Germany will further restrict the transport of live animals to countries outside the EU, but without EU-wide regulation, the Agriculture Ministry’s push could remain ineffective.
Read the original German article here.
After withdrawing German veterinary certificates for cattle, sheep and goats to be slaughtered and fattened for non-EU states earlier this year, Agriculture Minister Cem Özdemir announced the country would do the same for breeding from mid-2023.
“We can no longer stand by and watch animals suffer or die in agony on long journeys,” said in a statement on Friday (28 October).
The aim is to “further strengthen animal welfare during transport”, the minister said.
German ban, not enough
However, because certificates are not only issued by governments and can also be agreed upon between exporters and the destination country or trading partner, Germany’s ban will not put a complete stop to third-country exports.
This is why the German minister hopes its move will pressure other EU member states to follow suit.
“No animal is helped if national bans are circumvented by first taking animals to another member state to export them from there to third countries,” said Özdemir, adding that the European Commission must now act quickly.
His ministry explained that banning long slaughter transports is impossible for a national government under national and EU legal framework.
EU solution necessary
Animal rights activists also view an EU solution as key so as not to create gaps or loopholes in practice.
Still, they welcomed Germany’s push, with the organisation FOUR PAWS calling the step an “important sign towards Europe” and Compassion in World Farming EU Director lga Kikou praising “Germany for being at the forefront of policy efforts to protect animals during transport for some time” in a release.
But according to FOUR PAWS, the ministry did not use its full scope of action within EU law, noting that it may be legally possible to restrict the transport of live animals to third countries on a national basis if this is done “to protect the health and life of humans, animals or plants”.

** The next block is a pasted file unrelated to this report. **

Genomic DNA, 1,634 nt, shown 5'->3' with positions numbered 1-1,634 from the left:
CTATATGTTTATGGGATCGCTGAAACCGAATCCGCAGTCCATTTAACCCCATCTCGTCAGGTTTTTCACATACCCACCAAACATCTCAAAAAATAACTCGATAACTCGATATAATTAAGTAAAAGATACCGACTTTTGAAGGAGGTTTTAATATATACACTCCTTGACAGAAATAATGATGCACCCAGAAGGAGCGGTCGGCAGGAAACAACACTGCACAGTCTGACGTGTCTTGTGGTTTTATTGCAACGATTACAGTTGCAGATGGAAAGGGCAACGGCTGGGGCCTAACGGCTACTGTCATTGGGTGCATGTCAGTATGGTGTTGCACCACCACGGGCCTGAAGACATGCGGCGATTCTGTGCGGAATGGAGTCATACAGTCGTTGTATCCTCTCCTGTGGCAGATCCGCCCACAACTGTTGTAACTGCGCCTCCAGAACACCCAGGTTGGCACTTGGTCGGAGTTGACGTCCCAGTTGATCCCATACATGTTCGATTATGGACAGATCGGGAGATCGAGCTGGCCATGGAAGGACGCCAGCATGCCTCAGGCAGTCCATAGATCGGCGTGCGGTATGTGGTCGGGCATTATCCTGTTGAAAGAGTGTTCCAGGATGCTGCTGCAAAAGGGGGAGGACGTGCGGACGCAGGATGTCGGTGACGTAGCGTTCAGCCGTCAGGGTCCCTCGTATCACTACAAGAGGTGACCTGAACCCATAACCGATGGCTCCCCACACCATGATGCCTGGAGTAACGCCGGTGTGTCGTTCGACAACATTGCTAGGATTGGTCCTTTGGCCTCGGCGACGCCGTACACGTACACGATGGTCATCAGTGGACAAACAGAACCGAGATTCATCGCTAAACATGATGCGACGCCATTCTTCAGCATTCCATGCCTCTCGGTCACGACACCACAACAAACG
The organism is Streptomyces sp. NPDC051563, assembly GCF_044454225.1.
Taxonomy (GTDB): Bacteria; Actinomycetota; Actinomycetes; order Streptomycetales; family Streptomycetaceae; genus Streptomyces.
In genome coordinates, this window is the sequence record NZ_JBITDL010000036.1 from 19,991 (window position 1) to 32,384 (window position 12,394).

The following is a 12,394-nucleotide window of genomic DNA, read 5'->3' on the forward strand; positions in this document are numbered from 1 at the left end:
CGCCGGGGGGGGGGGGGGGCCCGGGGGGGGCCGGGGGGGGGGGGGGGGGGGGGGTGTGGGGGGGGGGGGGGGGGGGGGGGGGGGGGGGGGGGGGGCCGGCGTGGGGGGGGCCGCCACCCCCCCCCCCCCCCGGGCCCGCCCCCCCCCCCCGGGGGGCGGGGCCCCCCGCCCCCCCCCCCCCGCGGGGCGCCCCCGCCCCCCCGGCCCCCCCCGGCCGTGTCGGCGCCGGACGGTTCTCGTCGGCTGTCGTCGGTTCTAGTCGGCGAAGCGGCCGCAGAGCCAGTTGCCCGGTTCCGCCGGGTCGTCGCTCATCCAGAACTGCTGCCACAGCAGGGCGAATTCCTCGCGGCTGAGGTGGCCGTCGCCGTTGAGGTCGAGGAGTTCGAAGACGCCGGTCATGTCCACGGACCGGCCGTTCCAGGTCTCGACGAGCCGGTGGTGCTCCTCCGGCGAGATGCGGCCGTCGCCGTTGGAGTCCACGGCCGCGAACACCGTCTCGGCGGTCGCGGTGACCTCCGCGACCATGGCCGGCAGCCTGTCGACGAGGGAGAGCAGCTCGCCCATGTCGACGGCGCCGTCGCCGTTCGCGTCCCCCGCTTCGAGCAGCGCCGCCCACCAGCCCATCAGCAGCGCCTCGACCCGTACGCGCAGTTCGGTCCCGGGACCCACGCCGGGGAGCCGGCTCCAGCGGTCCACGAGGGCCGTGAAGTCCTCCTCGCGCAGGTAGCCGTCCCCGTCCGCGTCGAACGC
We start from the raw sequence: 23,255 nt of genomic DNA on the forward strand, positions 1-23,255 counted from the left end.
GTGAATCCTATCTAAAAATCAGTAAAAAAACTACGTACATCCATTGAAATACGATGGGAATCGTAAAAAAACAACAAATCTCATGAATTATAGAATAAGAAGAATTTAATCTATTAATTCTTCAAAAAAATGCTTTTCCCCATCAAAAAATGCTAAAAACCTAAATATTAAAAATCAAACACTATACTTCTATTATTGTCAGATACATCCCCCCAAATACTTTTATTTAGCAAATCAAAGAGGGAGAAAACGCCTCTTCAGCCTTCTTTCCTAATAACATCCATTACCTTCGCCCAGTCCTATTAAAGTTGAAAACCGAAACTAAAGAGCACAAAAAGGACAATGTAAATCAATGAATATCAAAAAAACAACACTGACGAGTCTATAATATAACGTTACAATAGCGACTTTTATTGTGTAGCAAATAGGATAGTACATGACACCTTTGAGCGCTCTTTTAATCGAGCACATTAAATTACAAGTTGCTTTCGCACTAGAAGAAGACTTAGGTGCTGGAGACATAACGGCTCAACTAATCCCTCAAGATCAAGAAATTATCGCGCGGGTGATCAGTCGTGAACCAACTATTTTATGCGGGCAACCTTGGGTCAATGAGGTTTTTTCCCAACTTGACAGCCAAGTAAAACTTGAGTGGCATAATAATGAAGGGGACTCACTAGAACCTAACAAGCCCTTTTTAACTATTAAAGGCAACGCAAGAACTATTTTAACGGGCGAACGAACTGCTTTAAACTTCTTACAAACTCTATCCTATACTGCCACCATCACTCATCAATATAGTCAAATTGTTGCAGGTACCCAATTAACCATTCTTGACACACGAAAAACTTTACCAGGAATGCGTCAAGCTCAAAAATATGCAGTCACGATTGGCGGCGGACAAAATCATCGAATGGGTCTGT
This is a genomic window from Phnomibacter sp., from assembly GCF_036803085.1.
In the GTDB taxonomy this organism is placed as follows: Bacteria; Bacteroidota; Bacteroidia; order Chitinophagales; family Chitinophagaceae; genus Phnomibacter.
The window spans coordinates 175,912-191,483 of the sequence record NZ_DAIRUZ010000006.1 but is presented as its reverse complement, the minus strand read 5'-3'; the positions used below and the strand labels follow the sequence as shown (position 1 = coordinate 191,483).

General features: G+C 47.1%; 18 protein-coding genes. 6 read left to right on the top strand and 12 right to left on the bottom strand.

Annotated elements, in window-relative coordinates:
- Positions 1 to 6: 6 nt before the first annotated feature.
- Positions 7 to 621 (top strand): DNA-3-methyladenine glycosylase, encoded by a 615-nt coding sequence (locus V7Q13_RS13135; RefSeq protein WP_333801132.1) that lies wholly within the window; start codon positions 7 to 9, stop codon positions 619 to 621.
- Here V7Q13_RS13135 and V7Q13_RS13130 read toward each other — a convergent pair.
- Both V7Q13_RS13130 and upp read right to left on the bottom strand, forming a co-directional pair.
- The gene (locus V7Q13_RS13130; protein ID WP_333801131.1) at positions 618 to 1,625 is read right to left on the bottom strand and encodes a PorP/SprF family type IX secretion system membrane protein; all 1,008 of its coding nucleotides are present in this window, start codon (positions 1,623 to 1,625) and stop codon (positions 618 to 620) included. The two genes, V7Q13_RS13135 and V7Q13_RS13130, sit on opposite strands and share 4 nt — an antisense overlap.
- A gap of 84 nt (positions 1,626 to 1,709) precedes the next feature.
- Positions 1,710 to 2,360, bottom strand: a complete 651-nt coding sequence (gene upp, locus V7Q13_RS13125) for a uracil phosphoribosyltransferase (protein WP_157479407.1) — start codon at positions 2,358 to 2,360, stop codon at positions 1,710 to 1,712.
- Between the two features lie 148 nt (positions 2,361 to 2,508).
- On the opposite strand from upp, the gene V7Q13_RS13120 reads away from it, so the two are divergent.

The measures will likely have very little impact on farm animals at the German level due to them being easily circumvented via EU internal marker rules, added Kikou.
This is not the first time that Germany has pushed ahead on animal welfare issues, first at the national level and then calling on the entire EU to follow suit.
Just a few weeks ago, Germany joined France in calling for an EU-wide end to killing male chicks after the two countries banned the practice at the national level.
Push at the EU level
Long-distance transport of live animals has come into the spotlight after an EU Parliament committee called on member states and the Commission at the start of the year to step up their efforts in ensuring greater respect for animal welfare.
After looking into the matter for 18 months, it criticised EU animal transport rules for being outdated, misleading, and poorly enforced – and called for reform.
EU lawmakers demanded, among other things, to move away from transporting live animal and towards already slaughtered animal carcasses or genetic material, such as bovine semen.
This is a path the German ministry, too, says it wants to focus on “even more.”
More recently, in a position paper presented in July, Özdemir, together with his counterparts from Denmark, Belgium, the Netherlands and Sweden, called for an EU-wide ban on the long-distance transport of live animals.
EU institutions, too, are taking the matter seriously.
The Commission is currently working on a proposal to revise the current EU’s animal welfare law to align with the objectives of the EU’s flagship Farm to Fork strategy.
The European Food Safety Authority (EFSA) recommended shortening the duration of live animal transports to prevent the spread of antibiotic-resistant germs.
[Edited by Alice Taylor]